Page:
As part of a larger Nordic study, I got to study six pupils who had moved to Norway in their late teens: the students whom I call Ahmed, Bahar and Nargis, Mohammed, and Helen and Mikeline respectively from Somalia, Afghanistan, Iraq and Eritrea allowed me into their life worlds. In addition to a linguistic ethnographic approach where I observed and audio recorded them in and outside of school, I wished to actively involve the young people in the way I studied them. In response to my prompt "Tell me how I can get to know you," Mohammed, for example, suggested that he should write short texts at the end of our interviews, resembling those he wrote at home, and Bahar suggested that I become her Facebook friend. This case study is about how I negotiated ways of studying young people that would allow me to get to know them in a different way at the same time as empowering them as young participants. It is about relationship building, trust, expectations, sensitivity, respect and ethical boundaries. To illustrate the negotiation process, I draw on audio-recorded field conversations, instant Facebook messages and fieldnotes. I reflect upon the gains but also ethical challenges of handing over some of the responsibility for the study to the young participants.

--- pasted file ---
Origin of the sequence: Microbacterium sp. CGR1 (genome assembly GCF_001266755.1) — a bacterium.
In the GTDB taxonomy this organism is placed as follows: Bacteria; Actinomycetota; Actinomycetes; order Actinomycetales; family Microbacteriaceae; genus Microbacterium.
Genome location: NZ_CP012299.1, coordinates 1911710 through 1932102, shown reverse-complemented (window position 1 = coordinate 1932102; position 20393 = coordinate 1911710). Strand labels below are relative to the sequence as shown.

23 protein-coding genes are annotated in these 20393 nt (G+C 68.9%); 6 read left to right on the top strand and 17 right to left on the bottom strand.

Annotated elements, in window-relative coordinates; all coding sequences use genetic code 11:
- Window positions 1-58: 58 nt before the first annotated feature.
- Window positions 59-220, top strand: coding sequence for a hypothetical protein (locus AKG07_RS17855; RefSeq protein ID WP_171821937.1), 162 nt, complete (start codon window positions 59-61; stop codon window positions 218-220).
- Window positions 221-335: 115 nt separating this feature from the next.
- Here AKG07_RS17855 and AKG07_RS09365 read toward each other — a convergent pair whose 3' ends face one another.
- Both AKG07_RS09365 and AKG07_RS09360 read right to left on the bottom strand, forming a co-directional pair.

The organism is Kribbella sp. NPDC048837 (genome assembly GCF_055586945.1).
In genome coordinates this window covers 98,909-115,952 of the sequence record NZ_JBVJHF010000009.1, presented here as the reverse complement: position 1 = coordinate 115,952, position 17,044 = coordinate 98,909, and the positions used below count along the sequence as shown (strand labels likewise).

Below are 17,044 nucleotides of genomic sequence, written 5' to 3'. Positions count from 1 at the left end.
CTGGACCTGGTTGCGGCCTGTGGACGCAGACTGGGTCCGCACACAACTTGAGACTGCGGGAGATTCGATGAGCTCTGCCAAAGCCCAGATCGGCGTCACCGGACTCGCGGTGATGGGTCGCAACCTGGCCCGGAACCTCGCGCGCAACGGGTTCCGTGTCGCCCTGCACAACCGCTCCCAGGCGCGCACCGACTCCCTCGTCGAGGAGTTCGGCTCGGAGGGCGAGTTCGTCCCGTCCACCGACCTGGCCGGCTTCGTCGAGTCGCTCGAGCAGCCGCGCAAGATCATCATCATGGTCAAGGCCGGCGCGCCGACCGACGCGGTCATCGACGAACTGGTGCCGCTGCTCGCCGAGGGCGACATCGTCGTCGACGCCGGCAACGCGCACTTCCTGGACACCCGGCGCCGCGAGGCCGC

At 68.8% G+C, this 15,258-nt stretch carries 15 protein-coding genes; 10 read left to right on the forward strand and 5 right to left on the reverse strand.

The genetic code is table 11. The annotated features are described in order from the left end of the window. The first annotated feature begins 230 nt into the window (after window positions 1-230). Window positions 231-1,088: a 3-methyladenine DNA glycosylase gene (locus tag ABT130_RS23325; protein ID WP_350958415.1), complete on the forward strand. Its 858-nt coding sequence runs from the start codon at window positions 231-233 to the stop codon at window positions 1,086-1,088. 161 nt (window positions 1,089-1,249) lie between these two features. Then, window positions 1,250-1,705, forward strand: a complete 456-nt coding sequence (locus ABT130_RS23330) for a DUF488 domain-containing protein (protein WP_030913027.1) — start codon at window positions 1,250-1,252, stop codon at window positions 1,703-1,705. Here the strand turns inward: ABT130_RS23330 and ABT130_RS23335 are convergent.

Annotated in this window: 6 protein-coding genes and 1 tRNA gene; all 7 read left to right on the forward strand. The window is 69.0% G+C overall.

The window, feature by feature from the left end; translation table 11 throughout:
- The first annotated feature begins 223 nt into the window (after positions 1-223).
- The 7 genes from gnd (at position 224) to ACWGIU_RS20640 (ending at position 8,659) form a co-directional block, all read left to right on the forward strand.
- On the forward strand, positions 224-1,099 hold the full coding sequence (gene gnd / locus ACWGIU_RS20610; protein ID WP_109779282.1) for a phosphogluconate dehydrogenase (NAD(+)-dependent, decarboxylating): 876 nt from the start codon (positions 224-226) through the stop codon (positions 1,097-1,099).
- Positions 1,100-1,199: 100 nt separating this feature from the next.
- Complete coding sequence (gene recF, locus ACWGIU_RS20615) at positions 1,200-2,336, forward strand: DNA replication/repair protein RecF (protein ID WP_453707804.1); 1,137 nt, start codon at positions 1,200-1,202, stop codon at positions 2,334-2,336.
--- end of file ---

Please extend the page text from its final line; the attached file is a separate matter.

“Tell Me How I Can Get to Know You”: Negotiating Research Strategies With Late Arrivals in Norwegian Schools in Field Conversations